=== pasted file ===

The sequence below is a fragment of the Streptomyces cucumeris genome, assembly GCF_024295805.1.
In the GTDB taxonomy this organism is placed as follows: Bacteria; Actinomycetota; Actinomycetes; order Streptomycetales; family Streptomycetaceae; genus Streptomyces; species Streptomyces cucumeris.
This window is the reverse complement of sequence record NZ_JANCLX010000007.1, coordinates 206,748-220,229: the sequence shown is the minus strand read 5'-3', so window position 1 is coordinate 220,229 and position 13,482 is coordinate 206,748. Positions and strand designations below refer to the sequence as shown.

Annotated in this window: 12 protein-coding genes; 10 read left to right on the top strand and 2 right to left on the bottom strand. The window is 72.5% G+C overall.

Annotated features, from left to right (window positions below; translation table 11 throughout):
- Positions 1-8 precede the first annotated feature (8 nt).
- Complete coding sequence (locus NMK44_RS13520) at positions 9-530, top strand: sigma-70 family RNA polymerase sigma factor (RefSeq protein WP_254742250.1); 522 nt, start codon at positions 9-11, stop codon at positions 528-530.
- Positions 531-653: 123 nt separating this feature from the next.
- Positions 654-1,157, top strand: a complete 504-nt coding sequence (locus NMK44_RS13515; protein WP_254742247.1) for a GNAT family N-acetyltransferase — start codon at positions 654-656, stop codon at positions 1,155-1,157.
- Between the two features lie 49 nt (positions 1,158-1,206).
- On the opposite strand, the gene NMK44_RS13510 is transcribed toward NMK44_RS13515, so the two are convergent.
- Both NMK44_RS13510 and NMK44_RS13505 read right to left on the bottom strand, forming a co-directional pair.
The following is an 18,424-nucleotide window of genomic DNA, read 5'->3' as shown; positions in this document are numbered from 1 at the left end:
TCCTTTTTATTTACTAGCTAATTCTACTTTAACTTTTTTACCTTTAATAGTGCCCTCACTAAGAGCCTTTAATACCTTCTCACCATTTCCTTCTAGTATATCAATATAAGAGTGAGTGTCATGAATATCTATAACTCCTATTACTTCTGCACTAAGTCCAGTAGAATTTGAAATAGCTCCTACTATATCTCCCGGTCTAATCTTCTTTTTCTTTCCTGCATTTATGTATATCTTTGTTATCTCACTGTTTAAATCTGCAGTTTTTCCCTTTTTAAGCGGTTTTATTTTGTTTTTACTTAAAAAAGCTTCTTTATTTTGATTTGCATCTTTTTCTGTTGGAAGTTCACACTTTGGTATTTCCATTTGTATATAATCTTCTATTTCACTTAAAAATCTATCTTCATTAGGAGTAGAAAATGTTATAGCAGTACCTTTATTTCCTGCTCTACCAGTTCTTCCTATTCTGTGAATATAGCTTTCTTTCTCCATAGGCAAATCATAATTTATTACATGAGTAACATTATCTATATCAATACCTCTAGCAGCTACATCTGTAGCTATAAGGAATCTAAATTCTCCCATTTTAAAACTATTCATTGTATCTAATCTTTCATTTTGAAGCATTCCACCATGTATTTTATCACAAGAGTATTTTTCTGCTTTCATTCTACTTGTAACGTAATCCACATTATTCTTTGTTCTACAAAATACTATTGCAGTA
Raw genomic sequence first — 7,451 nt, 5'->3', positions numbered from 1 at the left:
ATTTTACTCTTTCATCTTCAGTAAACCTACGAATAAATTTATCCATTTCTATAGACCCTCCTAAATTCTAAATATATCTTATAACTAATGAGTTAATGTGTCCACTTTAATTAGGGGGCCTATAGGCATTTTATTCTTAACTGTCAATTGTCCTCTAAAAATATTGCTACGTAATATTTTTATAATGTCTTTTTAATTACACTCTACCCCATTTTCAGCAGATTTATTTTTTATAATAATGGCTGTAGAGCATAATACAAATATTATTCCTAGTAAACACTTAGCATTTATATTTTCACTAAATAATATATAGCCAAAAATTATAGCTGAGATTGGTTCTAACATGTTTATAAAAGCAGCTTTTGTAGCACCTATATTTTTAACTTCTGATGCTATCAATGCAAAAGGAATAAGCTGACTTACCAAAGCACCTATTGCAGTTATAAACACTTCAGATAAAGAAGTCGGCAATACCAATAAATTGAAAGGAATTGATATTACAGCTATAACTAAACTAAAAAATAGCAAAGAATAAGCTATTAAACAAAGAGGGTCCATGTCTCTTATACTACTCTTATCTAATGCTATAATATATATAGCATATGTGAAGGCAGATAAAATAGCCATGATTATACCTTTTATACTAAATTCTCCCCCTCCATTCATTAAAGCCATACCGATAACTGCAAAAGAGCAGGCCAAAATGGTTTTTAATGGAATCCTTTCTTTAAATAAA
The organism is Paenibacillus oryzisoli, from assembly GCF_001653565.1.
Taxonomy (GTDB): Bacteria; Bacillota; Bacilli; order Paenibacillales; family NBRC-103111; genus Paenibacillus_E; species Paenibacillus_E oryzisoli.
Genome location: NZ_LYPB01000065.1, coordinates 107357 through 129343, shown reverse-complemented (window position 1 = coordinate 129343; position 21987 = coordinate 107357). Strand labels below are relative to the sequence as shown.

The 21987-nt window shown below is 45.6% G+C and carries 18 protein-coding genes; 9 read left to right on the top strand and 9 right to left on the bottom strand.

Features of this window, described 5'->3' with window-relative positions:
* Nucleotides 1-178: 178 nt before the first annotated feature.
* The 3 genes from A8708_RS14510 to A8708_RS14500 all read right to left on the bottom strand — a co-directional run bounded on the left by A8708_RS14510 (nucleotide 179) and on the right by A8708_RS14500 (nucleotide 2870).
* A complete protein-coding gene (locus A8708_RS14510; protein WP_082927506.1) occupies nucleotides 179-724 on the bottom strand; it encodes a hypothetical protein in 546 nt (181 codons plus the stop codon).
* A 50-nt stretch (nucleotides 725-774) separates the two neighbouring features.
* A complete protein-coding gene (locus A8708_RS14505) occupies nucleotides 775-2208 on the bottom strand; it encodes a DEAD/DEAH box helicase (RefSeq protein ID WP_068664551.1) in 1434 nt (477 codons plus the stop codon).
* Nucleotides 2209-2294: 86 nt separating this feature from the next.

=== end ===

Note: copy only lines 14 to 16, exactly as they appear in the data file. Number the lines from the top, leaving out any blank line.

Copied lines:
TCCTTTTTATTTACTAGCTAATTCTACTTTAACTTTTTTACCTTTAATAGTGCCCTCACTAAGAGCCTTTAATACCTTCTCACCATTTCCTTCTAGTATATCAATATAAGAGTGAGTGTCATGAATATCTATAACTCCTATTACTTCTGCACTAAGTCCAGTAGAATTTGAAATAGCTCCTACTATATCTCCCGGTCTAATCTTCTTTTTCTTTCCTGCATTTATGTATATCTTTGTTATCTCACTGTTTAAATCTGCAGTTTTTCCCTTTTTAAGCGGTTTTATTTTGTTTTTACTTAAAAAAGCTTCTTTATTTTGATTTGCATCTTTTTCTGTTGGAAGTTCACACTTTGGTATTTCCATTTGTATATAATCTTCTATTTCACTTAAAAATCTATCTTCATTAGGAGTAGAAAATGTTATAGCAGTACCTTTATTTCCTGCTCTACCAGTTCTTCCTATTCTGTGAATATAGCTTTCTTTCTCCATAGGCAAATCATAATTTATTACATGAGTAACATTATCTATATCAATACCTCTAGCAGCTACATCTGTAGCTATAAGGAATCTAAATTCTCCCATTTTAAAACTATTCATTGTATCTAATCTTTCATTTTGAAGCATTCCACCATGTATTTTATCACAAGAGTATTTTTCTGCTTTCATTCTACTTGTAACGTAATCCACATTATTCTTTGTTCTACAAAATACTATTGCAGTA
Raw genomic sequence first — 7,451 nt, 5'->3', positions numbered from 1 at the left:
ATTTTACTCTTTCATCTTCAGTAAACCTACGAATAAATTTATCCATTTCTATAGACCCTCCTAAATTCTAAATATATCTTATAACTAATGAGTTAATGTGTCCACTTTAATTAGGGGGCCTATAGGCATTTTATTCTTAACTGTCAATTGTCCTCTAAAAATATTGCTACGTAATATTTTTATAATGTCTTTTTAATTACACTCTACCCCATTTTCAGCAGATTTATTTTTTATAATAATGGCTGTAGAGCATAATACAAATATTATTCCTAGTAAACACTTAGCATTTATATTTTCACTAAATAATATATAGCCAAAAATTATAGCTGAGATTGGTTCTAACATGTTTATAAAAGCAGCTTTTGTAGCACCTATATTTTTAACTTCTGATGCTATCAATGCAAAAGGAATAAGCTGACTTACCAAAGCACCTATTGCAGTTATAAACACTTCAGATAAAGAAGTCGGCAATACCAATAAATTGAAAGGAATTGATATTACAGCTATAACTAAACTAAAAAATAGCAAAGAATAAGCTATTAAACAAAGAGGGTCCATGTCTCTTATACTACTCTTATCTAATGCTATAATATATATAGCATATGTGAAGGCAGATAAAATAGCCATGATTATACCTTTTATACTAAATTCTCCCCCTCCATTCATTAAAGCCATACCGATAACTGCAAAAGAGCAGGCCAAAATGGTTTTTAATGGAATCCTTTCTTTAAATAAA